Three quarters of MPs believe there is a crisis in social care
Poll reveals how cuts to social care is affected politicians' constituencies
Published on 5th June 2019
Three quarters of MPs have said that there is a crisis in social care in England, according to a poll of MPs conducted by ComRes and commissioned by a coalition of national health organisations.
Three out of five MPs said their constituencies are suffering as a result of cuts to social care and three quarters said there is a crisis.
Furthermore, two thirds (65%) of MPs say the number of people in their constituencies coming to them with concerns over social care has increased during their time in office, with nearly half (46%) saying it has increased significantly.
Niall Dickson, chief executive of the NHS Confederation, which represents organisations across the healthcare sector, said: “The scandal of social care in this country is leaving record numbers of vulnerable people to struggle every day without the basic care and support they need. And millions of family carers are exhausted and at the end of their tether."
The survey, commissioned by a coalition of national health organisations who are calling on the government to end the crisis in care, also found:
- Concern was highest among MPs in the north of England where two thirds (62%) of MPs strongly agreed that their constituents are suffering because of cuts to care.
- There is little faith among MPs that the green paper will improve standards of social care provision, with only half agreeing that it will.
- More than half (58%) of Conservative MPs agree there is a crisis in the sector.
Niall Dickson added: “The most striking findings from this research is the sheer number of MPs who agree that there is a crisis in social care, alongside the vast numbers who have noticed a significant increase in care problems and cases raised by their constituents.
“However, there is a marked lack of political consensus on how to solve the problem. This simply isn’t good enough considering this is the greatest social challenge of our time. The Prime Minister came to power promising to fix the crisis in care but failed – her successor cannot afford to do the same. The social care system needs urgent funding and support in the short term and a long-term solution delivered as part of the next Spending Review. Now is the time for MPs of all parties to work together to agree a solution that ends the unfairness faced by thousands of people every day," he added.
The poll of 138 MPs was commissioned by the NHS Confederation, which leads Health for Care, a coalition of 15 organisations representing the breadth of the NHS which have united to make the case for a sustainable social care system to be delivered on the back of a new long-term funding settlement.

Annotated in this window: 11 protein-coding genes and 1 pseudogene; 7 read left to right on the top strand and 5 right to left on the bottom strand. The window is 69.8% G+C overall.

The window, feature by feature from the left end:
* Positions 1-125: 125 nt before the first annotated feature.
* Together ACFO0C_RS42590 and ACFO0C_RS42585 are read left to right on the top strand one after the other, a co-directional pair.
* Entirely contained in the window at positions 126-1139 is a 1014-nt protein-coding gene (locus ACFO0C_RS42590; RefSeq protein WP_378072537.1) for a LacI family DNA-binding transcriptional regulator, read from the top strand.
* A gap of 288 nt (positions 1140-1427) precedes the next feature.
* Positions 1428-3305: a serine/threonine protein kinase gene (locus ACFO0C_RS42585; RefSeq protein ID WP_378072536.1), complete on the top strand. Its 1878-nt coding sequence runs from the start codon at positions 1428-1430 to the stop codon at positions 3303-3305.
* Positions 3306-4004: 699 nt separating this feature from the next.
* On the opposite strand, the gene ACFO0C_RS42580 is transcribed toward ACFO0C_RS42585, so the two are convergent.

However, while there is consensus among MPs about there being a crisis in care, politicians are evenly split in their support across four potential solutions, with each attracting about a fifth of MPs’ support.
- 21 per cent agree to introducing free personal care;
- 20% believe as solution would be an auto-enrolment insurance system;
- 19% back a cap on costs and a revised ‘floor’ to the means test – a variant of the Dilnot proposal
- 18% suggest improving the current system (18%).
Broken down by the two main political parties, Conservative MPs are most likely to support the option of an auto-enrolment insurance system (30%) and Labour MPs are most likely to support the introduction of free personal care (40%).
Julie Ogley, President of the Association of Directors of Adult Social Services said: “Social care is at crisis point as this survey rightly demonstrates, with MPs across the country and the political spectrum increasingly realising this is a growing issue in their communities which has to be urgently addressed.
“People who rely on and receive social care should be able to live the lives they want to lead, in the best way possible. Good social care enhances health and wellbeing, increases independence, choice and control. It is distinctive, valued, and personal.
“Carers and those who have given up their jobs or other commitments to look after family members in need should also receive respite, something which social care services can provide but are finding it increasingly difficult to do so.
“However, our funding system is failing to keep pace with the rising needs of people in England. We are living longer but need more complex care and support.
“This survey should be a further clarion call for a long-term, cross-party, sustainable funding solution for social care, which needs to be urgently addressed in the upcoming Spending Review," she concluded.
Crisis in care: what do MPs think?
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